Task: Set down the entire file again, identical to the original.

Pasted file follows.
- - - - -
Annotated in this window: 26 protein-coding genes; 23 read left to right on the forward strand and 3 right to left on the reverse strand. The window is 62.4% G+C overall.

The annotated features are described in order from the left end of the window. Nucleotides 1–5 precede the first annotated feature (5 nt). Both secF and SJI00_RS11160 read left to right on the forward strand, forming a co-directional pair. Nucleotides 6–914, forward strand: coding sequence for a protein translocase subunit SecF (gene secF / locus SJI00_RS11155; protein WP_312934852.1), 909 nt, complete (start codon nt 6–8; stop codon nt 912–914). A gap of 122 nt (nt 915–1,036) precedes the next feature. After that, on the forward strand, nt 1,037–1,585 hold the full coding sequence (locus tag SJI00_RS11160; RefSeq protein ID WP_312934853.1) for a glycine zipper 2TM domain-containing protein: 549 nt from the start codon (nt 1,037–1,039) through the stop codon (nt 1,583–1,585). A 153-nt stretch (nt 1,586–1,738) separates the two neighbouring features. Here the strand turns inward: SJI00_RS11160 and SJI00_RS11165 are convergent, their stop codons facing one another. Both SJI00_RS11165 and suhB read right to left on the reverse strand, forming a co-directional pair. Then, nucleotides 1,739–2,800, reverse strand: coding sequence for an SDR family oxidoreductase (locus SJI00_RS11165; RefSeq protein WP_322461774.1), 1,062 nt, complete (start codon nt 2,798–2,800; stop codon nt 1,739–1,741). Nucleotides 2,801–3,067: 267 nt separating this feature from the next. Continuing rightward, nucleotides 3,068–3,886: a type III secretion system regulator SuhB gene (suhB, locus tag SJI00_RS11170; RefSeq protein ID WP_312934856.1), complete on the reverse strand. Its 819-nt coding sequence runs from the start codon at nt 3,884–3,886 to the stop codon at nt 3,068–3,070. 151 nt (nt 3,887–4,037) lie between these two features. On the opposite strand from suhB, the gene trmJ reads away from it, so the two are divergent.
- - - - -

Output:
Annotated in this window: 26 protein-coding genes; 23 read left to right on the forward strand and 3 right to left on the reverse strand. The window is 62.4% G+C overall.

The annotated features are described in order from the left end of the window. Nucleotides 1–5 precede the first annotated feature (5 nt). Both secF and SJI00_RS11160 read left to right on the forward strand, forming a co-directional pair. Nucleotides 6–914, forward strand: coding sequence for a protein translocase subunit SecF (gene secF / locus SJI00_RS11155; protein WP_312934852.1), 909 nt, complete (start codon nt 6–8; stop codon nt 912–914). A gap of 122 nt (nt 915–1,036) precedes the next feature. After that, on the forward strand, nt 1,037–1,585 hold the full coding sequence (locus tag SJI00_RS11160; RefSeq protein ID WP_312934853.1) for a glycine zipper 2TM domain-containing protein: 549 nt from the start codon (nt 1,037–1,039) through the stop codon (nt 1,583–1,585). A 153-nt stretch (nt 1,586–1,738) separates the two neighbouring features. Here the strand turns inward: SJI00_RS11160 and SJI00_RS11165 are convergent, their stop codons facing one another. Both SJI00_RS11165 and suhB read right to left on the reverse strand, forming a co-directional pair. Then, nucleotides 1,739–2,800, reverse strand: coding sequence for an SDR family oxidoreductase (locus SJI00_RS11165; RefSeq protein WP_322461774.1), 1,062 nt, complete (start codon nt 2,798–2,800; stop codon nt 1,739–1,741). Nucleotides 2,801–3,067: 267 nt separating this feature from the next. Continuing rightward, nucleotides 3,068–3,886: a type III secretion system regulator SuhB gene (suhB, locus tag SJI00_RS11170; RefSeq protein ID WP_312934856.1), complete on the reverse strand. Its 819-nt coding sequence runs from the start codon at nt 3,884–3,886 to the stop codon at nt 3,068–3,070. 151 nt (nt 3,887–4,037) lie between these two features. On the opposite strand from suhB, the gene trmJ reads away from it, so the two are divergent.